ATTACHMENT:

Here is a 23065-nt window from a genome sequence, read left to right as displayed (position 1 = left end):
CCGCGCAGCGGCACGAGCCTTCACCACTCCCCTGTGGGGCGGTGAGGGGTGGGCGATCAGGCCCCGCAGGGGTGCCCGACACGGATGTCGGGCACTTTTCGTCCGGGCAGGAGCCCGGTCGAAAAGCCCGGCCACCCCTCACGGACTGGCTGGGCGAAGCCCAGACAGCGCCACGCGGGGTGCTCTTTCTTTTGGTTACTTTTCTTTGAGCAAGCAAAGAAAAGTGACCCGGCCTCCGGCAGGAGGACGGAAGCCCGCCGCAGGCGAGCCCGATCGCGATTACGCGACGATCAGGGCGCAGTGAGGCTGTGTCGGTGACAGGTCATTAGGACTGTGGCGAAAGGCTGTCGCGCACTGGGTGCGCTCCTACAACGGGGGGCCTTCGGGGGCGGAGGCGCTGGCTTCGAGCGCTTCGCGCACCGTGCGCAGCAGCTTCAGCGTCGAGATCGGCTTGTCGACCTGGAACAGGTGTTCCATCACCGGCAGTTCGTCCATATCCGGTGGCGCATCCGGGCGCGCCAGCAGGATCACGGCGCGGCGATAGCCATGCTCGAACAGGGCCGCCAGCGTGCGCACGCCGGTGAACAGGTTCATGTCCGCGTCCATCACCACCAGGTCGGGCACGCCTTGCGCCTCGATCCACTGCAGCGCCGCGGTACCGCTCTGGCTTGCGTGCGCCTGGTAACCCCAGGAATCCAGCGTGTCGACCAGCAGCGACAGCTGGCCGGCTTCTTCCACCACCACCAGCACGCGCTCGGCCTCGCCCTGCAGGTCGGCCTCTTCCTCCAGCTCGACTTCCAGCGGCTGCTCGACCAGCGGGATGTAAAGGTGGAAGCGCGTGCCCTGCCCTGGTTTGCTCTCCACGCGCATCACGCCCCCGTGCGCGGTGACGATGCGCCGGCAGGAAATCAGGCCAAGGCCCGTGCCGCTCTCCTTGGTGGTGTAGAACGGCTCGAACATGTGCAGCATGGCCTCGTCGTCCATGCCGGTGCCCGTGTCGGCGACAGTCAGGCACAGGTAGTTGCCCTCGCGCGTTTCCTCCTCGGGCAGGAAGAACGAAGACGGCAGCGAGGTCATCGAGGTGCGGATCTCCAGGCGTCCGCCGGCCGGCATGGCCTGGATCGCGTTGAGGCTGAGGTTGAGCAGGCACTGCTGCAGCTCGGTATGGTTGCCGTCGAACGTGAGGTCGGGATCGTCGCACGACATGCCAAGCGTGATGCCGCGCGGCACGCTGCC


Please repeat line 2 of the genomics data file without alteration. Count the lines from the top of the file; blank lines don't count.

CCGCGCAGCGGCACGAGCCTTCACCACTCCCCTGTGGGGCGGTGAGGGGTGGGCGATCAGGCCCCGCAGGGGTGCCCGACACGGATGTCGGGCACTTTTCGTCCGGGCAGGAGCCCGGTCGAAAAGCCCGGCCACCCCTCACGGACTGGCTGGGCGAAGCCCAGACAGCGCCACGCGGGGTGCTCTTTCTTTTGGTTACTTTTCTTTGAGCAAGCAAAGAAAAGTGACCCGGCCTCCGGCAGGAGGACGGAAGCCCGCCGCAGGCGAGCCCGATCGCGATTACGCGACGATCAGGGCGCAGTGAGGCTGTGTCGGTGACAGGTCATTAGGACTGTGGCGAAAGGCTGTCGCGCACTGGGTGCGCTCCTACAACGGGGGGCCTTCGGGGGCGGAGGCGCTGGCTTCGAGCGCTTCGCGCACCGTGCGCAGCAGCTTCAGCGTCGAGATCGGCTTGTCGACCTGGAACAGGTGTTCCATCACCGGCAGTTCGTCCATATCCGGTGGCGCATCCGGGCGCGCCAGCAGGATCACGGCGCGGCGATAGCCATGCTCGAACAGGGCCGCCAGCGTGCGCACGCCGGTGAACAGGTTCATGTCCGCGTCCATCACCACCAGGTCGGGCACGCCTTGCGCCTCGATCCACTGCAGCGCCGCGGTACCGCTCTGGCTTGCGTGCGCCTGGTAACCCCAGGAATCCAGCGTGTCGACCAGCAGCGACAGCTGGCCGGCTTCTTCCACCACCACCAGCACGCGCTCGGCCTCGCCCTGCAGGTCGGCCTCTTCCTCCAGCTCGACTTCCAGCGGCTGCTCGACCAGCGGGATGTAAAGGTGGAAGCGCGTGCCCTGCCCTGGTTTGCTCTCCACGCGCATCACGCCCCCGTGCGCGGTGACGATGCGCCGGCAGGAAATCAGGCCAAGGCCCGTGCCGCTCTCCTTGGTGGTGTAGAACGGCTCGAACATGTGCAGCATGGCCTCGTCGTCCATGCCGGTGCCCGTGTCGGCGACAGTCAGGCACAGGTAGTTGCCCTCGCGCGTTTCCTCCTCGGGCAGGAAGAACGAAGACGGCAGCGAGGTCATCGAGGTGCGGATCTCCAGGCGTCCGCCGGCCGGCATGGCCTGGATCGCGTTGAGGCTGAGGTTGAGCAGGCACTGCTGCAGCTCGGTATGGTTGCCGTCGAACGTGAGGTCGGGATCGTCGCACGACATGCCAAGCGTGATGCCGCGCGGCACGCTGCC